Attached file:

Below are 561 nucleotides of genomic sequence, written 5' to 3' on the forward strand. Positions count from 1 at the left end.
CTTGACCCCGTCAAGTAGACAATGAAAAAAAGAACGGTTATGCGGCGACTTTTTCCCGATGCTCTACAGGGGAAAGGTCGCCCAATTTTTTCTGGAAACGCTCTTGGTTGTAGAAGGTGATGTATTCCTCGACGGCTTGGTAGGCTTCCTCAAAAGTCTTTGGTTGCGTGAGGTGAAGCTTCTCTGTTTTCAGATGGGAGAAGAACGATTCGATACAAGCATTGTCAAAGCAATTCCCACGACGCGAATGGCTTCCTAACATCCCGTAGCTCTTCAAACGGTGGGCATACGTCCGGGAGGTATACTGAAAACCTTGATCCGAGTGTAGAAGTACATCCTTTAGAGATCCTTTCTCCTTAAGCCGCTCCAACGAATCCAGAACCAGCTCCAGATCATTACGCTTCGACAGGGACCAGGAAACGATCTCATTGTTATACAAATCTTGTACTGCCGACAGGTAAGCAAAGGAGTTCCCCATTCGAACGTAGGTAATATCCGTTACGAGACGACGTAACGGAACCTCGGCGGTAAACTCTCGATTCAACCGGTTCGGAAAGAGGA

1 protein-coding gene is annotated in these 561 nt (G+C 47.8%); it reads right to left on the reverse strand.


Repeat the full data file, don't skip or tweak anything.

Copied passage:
Below are 561 nucleotides of genomic sequence, written 5' to 3' on the forward strand. Positions count from 1 at the left end.
CTTGACCCCGTCAAGTAGACAATGAAAAAAAGAACGGTTATGCGGCGACTTTTTCCCGATGCTCTACAGGGGAAAGGTCGCCCAATTTTTTCTGGAAACGCTCTTGGTTGTAGAAGGTGATGTATTCCTCGACGGCTTGGTAGGCTTCCTCAAAAGTCTTTGGTTGCGTGAGGTGAAGCTTCTCTGTTTTCAGATGGGAGAAGAACGATTCGATACAAGCATTGTCAAAGCAATTCCCACGACGCGAATGGCTTCCTAACATCCCGTAGCTCTTCAAACGGTGGGCATACGTCCGGGAGGTATACTGAAAACCTTGATCCGAGTGTAGAAGTACATCCTTTAGAGATCCTTTCTCCTTAAGCCGCTCCAACGAATCCAGAACCAGCTCCAGATCATTACGCTTCGACAGGGACCAGGAAACGATCTCATTGTTATACAAATCTTGTACTGCCGACAGGTAAGCAAAGGAGTTCCCCATTCGAACGTAGGTAATATCCGTTACGAGACGACGTAACGGAACCTCGGCGGTAAACTCTCGATTCAACCGGTTCGGAAAGAGGA

1 protein-coding gene is annotated in these 561 nt (G+C 47.8%); it reads right to left on the reverse strand.